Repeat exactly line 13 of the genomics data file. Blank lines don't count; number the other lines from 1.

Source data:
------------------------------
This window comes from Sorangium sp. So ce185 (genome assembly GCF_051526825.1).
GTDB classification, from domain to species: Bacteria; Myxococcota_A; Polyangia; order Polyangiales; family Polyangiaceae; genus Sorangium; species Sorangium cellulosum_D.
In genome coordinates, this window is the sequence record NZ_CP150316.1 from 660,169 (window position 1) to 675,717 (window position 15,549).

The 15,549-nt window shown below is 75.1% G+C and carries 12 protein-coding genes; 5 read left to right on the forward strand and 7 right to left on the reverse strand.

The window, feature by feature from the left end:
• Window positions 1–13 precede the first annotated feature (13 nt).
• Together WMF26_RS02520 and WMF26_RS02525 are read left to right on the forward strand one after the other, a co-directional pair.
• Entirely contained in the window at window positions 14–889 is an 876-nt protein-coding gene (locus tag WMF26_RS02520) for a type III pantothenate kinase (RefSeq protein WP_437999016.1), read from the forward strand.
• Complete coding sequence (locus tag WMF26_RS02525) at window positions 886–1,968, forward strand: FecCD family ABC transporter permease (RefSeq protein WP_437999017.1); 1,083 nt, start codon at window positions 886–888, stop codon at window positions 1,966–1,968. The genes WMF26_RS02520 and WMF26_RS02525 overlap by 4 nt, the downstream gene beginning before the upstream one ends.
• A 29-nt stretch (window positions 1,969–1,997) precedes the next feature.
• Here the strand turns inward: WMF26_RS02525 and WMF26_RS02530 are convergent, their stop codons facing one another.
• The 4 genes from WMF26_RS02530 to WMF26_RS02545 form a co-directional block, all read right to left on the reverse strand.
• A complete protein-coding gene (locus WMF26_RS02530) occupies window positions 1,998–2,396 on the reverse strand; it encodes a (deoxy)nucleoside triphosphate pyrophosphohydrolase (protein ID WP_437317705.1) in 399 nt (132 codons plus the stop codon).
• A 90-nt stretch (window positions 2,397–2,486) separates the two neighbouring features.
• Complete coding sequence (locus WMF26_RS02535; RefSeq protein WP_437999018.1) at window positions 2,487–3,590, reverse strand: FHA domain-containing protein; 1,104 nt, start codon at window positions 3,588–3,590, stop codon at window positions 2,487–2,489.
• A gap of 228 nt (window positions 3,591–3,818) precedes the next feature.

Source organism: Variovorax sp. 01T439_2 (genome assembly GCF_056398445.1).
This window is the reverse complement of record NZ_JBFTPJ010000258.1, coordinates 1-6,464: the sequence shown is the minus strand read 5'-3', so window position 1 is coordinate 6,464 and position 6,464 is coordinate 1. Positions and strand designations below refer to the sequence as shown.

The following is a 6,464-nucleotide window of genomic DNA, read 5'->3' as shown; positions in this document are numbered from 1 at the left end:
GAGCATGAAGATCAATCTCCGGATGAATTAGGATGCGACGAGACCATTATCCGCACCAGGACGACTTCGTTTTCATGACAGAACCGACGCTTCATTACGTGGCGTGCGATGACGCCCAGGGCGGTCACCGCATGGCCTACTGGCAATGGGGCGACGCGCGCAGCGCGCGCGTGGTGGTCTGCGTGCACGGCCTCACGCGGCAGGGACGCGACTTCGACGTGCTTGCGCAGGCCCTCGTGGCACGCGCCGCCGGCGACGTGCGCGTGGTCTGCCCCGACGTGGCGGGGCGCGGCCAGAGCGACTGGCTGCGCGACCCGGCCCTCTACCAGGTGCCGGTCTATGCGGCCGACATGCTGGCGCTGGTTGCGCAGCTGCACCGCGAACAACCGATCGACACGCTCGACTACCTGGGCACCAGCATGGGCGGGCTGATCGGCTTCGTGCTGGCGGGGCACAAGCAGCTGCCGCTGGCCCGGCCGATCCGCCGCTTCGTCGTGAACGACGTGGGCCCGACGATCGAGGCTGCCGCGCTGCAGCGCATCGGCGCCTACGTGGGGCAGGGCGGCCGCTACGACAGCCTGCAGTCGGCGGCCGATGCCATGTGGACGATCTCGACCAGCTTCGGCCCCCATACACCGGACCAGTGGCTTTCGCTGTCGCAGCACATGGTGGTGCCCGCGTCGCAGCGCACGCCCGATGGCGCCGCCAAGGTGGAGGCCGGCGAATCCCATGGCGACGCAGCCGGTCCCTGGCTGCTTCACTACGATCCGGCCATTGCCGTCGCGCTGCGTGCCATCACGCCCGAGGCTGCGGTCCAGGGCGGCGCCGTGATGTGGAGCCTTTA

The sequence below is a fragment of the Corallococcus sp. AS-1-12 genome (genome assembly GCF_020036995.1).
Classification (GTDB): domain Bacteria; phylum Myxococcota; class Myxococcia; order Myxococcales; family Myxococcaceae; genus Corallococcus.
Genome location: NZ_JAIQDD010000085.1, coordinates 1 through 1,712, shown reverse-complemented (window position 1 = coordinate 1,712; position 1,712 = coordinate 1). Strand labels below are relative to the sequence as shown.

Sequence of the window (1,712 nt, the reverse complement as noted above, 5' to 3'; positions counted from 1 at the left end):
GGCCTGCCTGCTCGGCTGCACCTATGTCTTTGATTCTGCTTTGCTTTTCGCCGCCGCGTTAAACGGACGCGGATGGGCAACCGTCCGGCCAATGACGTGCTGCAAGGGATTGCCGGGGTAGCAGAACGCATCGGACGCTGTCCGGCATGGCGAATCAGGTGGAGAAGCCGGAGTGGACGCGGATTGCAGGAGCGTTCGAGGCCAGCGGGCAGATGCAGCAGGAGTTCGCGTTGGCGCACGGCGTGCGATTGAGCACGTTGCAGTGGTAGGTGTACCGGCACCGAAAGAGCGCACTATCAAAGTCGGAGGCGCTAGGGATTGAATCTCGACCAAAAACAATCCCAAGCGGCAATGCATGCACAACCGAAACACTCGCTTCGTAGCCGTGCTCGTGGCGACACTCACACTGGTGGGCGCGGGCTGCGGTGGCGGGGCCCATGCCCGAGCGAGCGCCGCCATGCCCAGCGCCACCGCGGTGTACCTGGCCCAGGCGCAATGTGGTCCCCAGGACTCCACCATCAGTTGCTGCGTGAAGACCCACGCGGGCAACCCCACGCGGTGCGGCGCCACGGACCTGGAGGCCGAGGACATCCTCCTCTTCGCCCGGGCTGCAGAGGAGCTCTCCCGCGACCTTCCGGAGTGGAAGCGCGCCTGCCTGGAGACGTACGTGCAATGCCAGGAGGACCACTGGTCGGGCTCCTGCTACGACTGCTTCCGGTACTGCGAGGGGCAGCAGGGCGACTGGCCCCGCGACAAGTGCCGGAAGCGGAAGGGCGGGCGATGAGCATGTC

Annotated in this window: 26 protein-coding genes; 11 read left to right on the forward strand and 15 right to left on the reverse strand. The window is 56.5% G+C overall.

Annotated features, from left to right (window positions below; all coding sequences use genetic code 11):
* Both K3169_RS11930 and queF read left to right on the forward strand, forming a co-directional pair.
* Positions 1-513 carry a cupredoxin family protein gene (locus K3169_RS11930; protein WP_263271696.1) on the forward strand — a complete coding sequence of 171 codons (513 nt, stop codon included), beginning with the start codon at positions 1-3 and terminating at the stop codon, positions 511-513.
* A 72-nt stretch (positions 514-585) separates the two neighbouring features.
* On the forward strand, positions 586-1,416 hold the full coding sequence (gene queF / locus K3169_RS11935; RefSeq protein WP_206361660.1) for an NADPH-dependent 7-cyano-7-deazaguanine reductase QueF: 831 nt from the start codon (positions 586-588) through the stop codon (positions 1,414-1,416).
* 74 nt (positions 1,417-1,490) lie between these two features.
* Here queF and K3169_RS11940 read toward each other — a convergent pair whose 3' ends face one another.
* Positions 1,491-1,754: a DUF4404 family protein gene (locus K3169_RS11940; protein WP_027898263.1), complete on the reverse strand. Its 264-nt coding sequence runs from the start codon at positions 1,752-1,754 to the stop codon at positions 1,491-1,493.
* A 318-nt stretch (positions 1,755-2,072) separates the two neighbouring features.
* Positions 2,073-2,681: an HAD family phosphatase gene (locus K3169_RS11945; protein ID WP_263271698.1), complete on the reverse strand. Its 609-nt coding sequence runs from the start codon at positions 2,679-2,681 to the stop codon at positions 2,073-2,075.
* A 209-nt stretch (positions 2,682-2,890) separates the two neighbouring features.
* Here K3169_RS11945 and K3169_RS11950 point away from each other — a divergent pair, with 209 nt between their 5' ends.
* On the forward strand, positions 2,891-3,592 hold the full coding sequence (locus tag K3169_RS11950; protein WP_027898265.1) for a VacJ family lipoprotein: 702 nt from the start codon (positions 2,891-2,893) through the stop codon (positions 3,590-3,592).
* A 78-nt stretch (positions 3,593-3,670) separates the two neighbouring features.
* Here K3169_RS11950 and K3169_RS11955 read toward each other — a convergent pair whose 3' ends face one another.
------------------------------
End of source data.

• A complete protein-coding gene (locus WMF26_RS02530) occupies window positions 1,998–2,396 on the reverse strand; it encodes a (deoxy)nucleoside triphosphate pyrophosphohydrolase (protein ID WP_437317705.1) in 399 nt (132 codons plus the stop codon).